At 380 is shown that a classification step can be implemented to classify the particle size from the ground, or the depressurization characteristic, of the biomass. For example, larger biomass particles may be fed back into the grinder if necessary. Any device or method may be used to check or separate the larger particles. It can be classified using a shaker with a screen that allows certain sized particles through, or may simply undergo a quality assurance check.

Turning back to FIG. 1, the method moves from biomass conditioning 300 to fractionation of the conditioned biomass 400. An impact, or force-based fractionation process can be used. At FIG. 3, the fractionation of the conditioned biomass is shown. The conditioned biomass may be fractionated by being fed into a fractionation system 410. A fractionation system is regulated so that the conditioned biomass is inputted at a desired mass flow rate. Various devices such as alarms and interlocks may be used to monitor the flow rate to assure consistency.

In order to break down the conditioned biomass into the base structural units 420 comprising it (for example cellulose/fiber, hemicellulose, lignin, and ash), low shear, high impact zones are used throughout the fractionation system. The fractionation process is employed with only minimal temperature increases. This preserves the chemical composition of the conditioned biomass. Any devices used to carry out the fractionation are comprised of impact structures that allow the biomass to be collided such that it is crushed through the application of motive force that causes the biomass to disaggregate into its base structures. Non-limiting exemplary methods and apparatuses, which may be used to achieve fractionation and separation in the present invention, are described in U.S. Patent Publication No. 2003/0221997, the entirety of which is incorporated herein.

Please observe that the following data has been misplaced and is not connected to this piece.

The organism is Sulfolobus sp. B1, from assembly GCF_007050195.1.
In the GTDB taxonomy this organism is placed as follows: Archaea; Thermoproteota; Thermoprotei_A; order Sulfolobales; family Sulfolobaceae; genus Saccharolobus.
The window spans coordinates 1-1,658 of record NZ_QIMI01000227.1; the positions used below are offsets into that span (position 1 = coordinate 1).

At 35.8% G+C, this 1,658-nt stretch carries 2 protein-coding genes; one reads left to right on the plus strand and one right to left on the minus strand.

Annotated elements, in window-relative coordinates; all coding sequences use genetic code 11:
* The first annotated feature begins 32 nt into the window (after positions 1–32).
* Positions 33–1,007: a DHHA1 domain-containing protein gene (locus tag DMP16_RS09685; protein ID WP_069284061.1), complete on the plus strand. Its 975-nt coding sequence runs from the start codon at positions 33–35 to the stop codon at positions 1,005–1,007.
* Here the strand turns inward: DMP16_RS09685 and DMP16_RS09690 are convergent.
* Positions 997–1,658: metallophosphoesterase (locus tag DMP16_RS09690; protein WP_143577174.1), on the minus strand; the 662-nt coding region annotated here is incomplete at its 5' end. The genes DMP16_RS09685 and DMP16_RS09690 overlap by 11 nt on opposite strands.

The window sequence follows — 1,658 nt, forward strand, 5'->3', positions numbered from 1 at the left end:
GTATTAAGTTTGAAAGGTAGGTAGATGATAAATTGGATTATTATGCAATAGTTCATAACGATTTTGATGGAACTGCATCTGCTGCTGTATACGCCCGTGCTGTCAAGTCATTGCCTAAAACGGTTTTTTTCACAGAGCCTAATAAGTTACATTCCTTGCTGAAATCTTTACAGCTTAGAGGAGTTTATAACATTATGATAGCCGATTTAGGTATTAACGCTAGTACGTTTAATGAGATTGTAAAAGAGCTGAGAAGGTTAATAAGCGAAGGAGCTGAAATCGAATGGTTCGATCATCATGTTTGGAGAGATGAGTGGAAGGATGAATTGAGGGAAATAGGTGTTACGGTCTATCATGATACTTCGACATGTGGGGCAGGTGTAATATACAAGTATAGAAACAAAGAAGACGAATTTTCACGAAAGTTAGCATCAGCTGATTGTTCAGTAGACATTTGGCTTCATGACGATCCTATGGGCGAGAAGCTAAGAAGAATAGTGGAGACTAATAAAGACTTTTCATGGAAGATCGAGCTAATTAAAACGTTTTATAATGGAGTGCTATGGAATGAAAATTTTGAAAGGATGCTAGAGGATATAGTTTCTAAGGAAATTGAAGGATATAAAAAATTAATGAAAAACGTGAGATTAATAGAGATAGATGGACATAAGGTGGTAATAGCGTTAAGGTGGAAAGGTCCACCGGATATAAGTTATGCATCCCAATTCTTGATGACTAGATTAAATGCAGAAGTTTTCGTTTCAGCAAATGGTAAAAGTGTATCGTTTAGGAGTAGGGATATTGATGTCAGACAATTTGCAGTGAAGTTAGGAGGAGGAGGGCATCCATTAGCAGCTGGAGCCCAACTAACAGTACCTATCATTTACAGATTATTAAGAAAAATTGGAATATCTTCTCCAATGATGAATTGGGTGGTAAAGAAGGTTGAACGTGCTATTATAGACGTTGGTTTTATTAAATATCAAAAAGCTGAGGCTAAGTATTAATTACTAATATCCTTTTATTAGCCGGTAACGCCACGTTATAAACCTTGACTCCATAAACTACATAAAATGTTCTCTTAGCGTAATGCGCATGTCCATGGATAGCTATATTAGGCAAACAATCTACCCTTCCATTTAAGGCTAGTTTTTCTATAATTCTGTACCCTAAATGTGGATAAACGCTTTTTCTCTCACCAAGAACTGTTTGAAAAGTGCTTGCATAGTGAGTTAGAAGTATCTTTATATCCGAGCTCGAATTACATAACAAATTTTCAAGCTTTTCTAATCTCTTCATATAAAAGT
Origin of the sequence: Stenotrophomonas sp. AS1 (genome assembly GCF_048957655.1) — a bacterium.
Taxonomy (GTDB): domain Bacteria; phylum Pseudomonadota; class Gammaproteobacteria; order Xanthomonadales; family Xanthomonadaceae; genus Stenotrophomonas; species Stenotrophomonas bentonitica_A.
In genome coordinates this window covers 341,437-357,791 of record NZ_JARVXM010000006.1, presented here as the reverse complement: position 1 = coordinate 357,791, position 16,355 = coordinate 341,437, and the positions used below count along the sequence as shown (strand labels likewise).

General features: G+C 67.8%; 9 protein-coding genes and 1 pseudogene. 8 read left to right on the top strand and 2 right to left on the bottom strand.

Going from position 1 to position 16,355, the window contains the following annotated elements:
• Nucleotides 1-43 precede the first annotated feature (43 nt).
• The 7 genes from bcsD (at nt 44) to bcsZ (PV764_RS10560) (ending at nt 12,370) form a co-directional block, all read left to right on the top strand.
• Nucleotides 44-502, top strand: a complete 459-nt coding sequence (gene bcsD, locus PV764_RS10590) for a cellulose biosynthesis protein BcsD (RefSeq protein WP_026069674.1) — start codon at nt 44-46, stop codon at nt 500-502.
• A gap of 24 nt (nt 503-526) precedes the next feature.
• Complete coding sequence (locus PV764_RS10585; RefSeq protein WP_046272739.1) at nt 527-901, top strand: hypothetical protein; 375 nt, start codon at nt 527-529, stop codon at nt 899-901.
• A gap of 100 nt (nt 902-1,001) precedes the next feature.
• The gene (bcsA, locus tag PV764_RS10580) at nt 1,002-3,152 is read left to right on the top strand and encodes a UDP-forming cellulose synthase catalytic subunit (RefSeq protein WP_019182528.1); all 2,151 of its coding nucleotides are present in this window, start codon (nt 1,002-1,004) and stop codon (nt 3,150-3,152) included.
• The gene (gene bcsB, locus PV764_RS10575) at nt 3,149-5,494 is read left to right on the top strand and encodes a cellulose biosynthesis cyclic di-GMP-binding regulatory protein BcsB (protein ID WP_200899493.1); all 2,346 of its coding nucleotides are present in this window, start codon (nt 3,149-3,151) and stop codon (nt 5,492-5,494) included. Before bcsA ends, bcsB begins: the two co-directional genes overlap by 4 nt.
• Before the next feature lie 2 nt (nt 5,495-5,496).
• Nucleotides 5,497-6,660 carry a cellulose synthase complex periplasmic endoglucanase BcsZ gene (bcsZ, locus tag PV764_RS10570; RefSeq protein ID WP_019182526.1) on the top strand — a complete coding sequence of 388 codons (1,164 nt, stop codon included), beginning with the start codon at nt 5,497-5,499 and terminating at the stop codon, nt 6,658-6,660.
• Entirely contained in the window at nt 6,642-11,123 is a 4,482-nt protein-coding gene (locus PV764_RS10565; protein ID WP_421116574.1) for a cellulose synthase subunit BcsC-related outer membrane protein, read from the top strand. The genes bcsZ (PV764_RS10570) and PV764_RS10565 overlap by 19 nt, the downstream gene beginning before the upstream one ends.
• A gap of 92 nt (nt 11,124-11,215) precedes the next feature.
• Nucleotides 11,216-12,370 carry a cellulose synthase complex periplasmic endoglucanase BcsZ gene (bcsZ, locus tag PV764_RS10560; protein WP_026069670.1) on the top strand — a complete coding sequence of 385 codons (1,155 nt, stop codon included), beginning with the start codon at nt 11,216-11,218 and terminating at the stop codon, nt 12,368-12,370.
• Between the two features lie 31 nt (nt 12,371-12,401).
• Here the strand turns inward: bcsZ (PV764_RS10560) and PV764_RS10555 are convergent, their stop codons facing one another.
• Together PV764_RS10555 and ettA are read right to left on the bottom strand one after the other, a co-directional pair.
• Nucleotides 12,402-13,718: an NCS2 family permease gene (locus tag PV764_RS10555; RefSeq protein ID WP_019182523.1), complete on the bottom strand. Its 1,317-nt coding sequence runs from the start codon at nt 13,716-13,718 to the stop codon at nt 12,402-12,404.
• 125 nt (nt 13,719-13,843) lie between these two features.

One exemplary, non-limiting method of fractionation making use of low shear, high impact zones include those using separators. Among the various types of separators, pneumatic separators, i.e., ones with forced fluid flow for the drawing-along (entrainment) of the material, may be used. In the context of the above-mentioned pneumatic separators, they are separators of particulate material made up of a plurality of cyclone devices set in series, in which the mixture of materials is introduced into a container having the shape of a truncated cone with a vertical axis (cyclone), usually in a direction tangential to the side walls of the latter, so as to obtain a centrifugal vertical flow of the material to be separated. The biomass particles, which are induced, in their circular motion, to slide along the side walls of the container, are thus substantially subject to the centrifugal force resulting from the flow of conveying air, to the force of friction, in a direction opposite to the centrifugal force, which develops in the interaction of the material with the walls of the container themselves, and to the force of gravity. Inside the cyclone there is also present an ascending flow of air, which develops at the vertical axis of the cyclone itself.